On Pause

13 09 2017

Of all the technological advances that fill our house, one of my favorites is the DVR.  I love being able to zip through commercials, replay home runs in slow motion, and I especially love the pause button.  I can get a drink, answer the phone, the door, or the call of nature without missing a single Jeopardy clue! 

There are times when stuff is going so fast in life that I wish for an actual pause button. 

It’s fine to temporarily stop the action while we get our bearings, catch our breath, find our courage; it is not, however, fine to hold that button until our screens freeze.  It is reasonable and necessary to take a break from whatever it is that feels overwhelming, as long as we don’t go from taking a break to feeling broken.

Seems like we go through phases – little or large challenges to our ideas about our lives – where we feel like quitting. Sometimes, quitting is the right thing, but giving up is not. I have felt that challenge for the last few weeks, but I know the answer is not simply quitting something. The answer is changing something. It’s okay to pause for a moment to figure out what to change, but the key is not the pause, it’s the change.

Yes, I love that DVR and Comcast is a god in my life – and as good as that pause button is, the channel selector is even better!  If we don’t like the show, we can change the channel.

I’ll be flipping through the options for a little longer, but I know I’ll find something interesting soon.

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With a Grain of Salt (and a Cup of Butter)

6 09 2017

When the world seems especially out of control – like when the news is all about two major hurricanes, raging wildfires, and potential nuclear war – some folks drink, some folks pray, some folks cry:

I cook.

     

Whenever I feel helpless to make things better on a grand scale, I fall back to just making things . . . homey, comforting, fattening things.  That’s just what I did today. I fed my mother and my husband Sunday supper on a Wednesday evening. It did not move Hurricane Irma’s course, but it made us feel better for a while.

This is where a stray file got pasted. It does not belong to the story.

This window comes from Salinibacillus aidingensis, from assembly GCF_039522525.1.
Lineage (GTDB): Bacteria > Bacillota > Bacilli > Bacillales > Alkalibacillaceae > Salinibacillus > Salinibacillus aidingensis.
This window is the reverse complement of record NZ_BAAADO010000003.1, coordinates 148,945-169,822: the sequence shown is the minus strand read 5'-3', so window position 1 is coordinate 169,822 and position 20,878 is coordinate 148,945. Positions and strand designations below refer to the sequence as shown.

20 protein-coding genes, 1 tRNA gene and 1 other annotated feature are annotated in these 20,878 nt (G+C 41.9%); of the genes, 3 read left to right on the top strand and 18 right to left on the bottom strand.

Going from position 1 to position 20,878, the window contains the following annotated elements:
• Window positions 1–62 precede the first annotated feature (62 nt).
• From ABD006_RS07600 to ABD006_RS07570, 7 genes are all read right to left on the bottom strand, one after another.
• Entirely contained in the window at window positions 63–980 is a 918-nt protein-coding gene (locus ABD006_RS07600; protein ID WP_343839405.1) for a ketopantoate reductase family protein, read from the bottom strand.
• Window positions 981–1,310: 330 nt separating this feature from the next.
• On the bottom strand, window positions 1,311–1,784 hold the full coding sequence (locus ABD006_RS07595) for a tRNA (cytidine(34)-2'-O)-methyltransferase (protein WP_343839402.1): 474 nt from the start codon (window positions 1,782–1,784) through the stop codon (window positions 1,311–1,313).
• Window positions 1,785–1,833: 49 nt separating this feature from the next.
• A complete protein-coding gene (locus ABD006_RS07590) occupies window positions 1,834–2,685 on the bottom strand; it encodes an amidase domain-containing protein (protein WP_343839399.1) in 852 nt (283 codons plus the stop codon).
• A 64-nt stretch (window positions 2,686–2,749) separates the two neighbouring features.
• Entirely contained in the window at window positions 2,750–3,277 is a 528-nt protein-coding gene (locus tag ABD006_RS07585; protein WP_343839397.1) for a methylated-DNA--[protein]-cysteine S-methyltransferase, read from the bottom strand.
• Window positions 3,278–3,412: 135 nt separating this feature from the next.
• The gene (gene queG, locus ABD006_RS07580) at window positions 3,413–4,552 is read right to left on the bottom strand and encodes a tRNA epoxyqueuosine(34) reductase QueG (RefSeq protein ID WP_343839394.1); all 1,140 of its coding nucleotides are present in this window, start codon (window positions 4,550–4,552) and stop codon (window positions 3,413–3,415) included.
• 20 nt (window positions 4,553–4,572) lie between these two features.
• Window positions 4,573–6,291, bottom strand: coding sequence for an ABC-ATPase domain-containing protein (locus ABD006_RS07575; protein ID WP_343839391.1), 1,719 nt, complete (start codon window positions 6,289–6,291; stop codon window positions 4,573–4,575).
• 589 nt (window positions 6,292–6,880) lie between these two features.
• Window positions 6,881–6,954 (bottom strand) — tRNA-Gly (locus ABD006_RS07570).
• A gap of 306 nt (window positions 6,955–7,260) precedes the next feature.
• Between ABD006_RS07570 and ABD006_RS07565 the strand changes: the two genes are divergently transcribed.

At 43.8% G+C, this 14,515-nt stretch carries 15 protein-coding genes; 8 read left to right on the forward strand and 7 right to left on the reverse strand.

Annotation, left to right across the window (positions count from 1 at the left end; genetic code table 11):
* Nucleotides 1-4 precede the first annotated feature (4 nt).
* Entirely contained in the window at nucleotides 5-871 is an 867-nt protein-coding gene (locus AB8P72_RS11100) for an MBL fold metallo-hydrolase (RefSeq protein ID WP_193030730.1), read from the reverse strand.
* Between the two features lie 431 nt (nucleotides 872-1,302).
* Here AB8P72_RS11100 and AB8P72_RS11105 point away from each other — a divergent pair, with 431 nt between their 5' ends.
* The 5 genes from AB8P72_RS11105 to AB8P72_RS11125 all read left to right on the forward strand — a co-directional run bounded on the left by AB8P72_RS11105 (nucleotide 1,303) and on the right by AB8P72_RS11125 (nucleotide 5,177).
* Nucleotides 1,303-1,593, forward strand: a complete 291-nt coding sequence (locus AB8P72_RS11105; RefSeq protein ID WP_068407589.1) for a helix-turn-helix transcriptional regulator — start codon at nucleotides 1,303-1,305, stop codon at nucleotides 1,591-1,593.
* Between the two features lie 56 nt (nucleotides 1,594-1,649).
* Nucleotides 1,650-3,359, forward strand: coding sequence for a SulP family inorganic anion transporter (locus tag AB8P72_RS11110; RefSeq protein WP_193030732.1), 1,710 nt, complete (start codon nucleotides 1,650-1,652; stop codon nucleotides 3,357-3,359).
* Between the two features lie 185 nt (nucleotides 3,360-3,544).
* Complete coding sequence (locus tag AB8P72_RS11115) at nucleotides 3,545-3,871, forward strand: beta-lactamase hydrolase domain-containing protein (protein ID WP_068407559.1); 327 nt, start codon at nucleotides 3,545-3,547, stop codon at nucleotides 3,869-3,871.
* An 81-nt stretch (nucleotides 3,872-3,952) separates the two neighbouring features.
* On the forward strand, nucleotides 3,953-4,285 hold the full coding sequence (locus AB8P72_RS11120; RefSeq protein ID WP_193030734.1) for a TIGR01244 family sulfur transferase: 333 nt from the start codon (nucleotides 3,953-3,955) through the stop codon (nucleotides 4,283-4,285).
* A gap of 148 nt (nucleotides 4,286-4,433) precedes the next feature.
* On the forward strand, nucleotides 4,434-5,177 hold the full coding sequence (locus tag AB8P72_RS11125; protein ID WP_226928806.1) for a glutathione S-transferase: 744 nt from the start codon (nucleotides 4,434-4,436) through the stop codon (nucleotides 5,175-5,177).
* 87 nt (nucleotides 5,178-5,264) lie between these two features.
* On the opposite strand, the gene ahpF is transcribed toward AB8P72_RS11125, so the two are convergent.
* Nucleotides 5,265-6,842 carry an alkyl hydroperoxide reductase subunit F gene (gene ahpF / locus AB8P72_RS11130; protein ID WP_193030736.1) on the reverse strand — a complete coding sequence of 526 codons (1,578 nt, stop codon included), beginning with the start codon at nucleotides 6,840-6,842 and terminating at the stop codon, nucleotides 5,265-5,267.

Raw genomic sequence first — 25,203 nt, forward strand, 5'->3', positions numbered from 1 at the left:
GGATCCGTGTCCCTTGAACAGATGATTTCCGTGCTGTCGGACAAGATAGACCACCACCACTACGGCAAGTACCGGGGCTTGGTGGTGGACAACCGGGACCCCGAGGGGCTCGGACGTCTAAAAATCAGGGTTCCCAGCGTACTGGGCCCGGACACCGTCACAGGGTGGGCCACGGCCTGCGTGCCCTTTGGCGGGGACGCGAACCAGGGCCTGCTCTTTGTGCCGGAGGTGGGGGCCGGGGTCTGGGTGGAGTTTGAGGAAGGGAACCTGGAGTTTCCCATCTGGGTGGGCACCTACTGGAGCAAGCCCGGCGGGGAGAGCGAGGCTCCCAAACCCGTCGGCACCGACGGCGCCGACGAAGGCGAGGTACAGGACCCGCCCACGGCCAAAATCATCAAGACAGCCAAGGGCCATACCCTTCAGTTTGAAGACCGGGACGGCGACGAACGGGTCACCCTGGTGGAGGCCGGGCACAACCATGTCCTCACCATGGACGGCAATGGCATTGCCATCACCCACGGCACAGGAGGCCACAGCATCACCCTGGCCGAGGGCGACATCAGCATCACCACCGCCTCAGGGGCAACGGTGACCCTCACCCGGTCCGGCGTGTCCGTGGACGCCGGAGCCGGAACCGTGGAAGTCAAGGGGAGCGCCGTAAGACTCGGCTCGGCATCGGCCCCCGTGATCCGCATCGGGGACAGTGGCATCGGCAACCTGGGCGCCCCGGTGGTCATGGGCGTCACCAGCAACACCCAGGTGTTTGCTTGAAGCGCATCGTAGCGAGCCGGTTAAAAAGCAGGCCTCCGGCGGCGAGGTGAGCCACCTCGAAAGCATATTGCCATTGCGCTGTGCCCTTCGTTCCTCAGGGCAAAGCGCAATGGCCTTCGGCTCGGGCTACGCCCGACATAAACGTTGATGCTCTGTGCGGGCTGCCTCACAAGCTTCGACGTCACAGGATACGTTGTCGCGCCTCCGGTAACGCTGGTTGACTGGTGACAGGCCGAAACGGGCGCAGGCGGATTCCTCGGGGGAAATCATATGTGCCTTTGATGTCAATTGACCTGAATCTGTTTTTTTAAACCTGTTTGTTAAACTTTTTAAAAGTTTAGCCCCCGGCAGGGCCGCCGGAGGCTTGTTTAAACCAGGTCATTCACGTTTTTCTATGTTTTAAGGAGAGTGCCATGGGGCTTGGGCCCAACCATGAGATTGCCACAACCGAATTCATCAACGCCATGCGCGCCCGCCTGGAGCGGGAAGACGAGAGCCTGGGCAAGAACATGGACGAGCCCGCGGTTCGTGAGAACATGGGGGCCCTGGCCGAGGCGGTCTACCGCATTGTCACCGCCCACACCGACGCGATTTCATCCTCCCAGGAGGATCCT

I wish us all

The comfort of the aroma of simmering pot roast, 

The warmth of straight-from-the-stove mashed potatoes,

The tender sweetness of home-made pie,

And the most delicious gift of sharing it with people we love.





Au Revoir, August

30 08 2017

August – an adjective meaning respected and impressive.

Well, August, I am not impressed. You have disrespected your reputation as the hot chick of months, boo-hooing rain from chilly gray skies a few too many days to go unnoticed.  Seems like even you are in a funk this year.

I guess I can’t blame you. There’s plenty of awful stuff in the ether (and in Virginia and Texas and North Korea and D.C.) to spoil any sunny disposition, but COME ON,  you only have one more day this year!  Shake off this gloom – that’s November’s gig.

August and I know that we’ve been less than our best this week and I think we’ve both had quite enough of our pitiful selves. She’s making an impression, today though, with lovely sunshine and a comfortable breeze.  August, I owe you – and myself – more respect than to sit and mope over things that will not change whether or not I cry over them.

August is here for one more day this year. That means one more day of my favorite ice cream as the flavor of the month,  one more day to write that curvaceous number eight in my checkbook, one more day of summer’s not even close to over yet. 

August, I’m sorry I hollered at you.  It’s not your fault that you happened to be a reflection of my crankiness.  I’m shaking it off by cranking up the lawn mower, strolling around my little property and remembering how lucky I am to have such a lovely and peaceful place to call home.

I’ll miss you when you go, tomorrow, but I’ll see you again next year – and that’s pretty impressive.

Bye, August.

 





Still in Business

23 08 2017

 “The going concern principle is the assumption that an entity will remain in business for the foreseeable future. Conversely, this means the entity will not be forced to halt operations and liquidate its assets in the near term.”

Oh, Accounting 101, I remember you (not) well.

This concept from that long-ago class popped into my brain for two important reasons this week: my mother and my friend. 

My mother, who’s 87, will tell you that she does not want to get old; she wants to live a very long time. Mom’s got plans on her calendar for the next several years and she continues to add to it with abandon. She shakes her head at those folks, many who are many years younger than she, who’ve resigned from living long before they’re gone from life.  

My friend, who is fighting a disease that has no idea that the odds are NOT in its favor, recently remarked that the well-intended but really stupid advice to “Live each day as if it were your last,” is exhausting.  She has brilliantly decided to live each day like it’s each day, with the next one following, just as it always has. I told you her foe is outmatched and outclassed, didn’t I?

These women embody the going concern principle.  

Okay, we know that Fate is going to slap us around. We can’t prevent it. That’s life. We can, however, prevent tripping over our own feet because we fail to look forward.  Sure, seize the day, but don’t strangle it!  Part of enjoying the moment is anticipating more of them.  Optimism feels good and it’s free.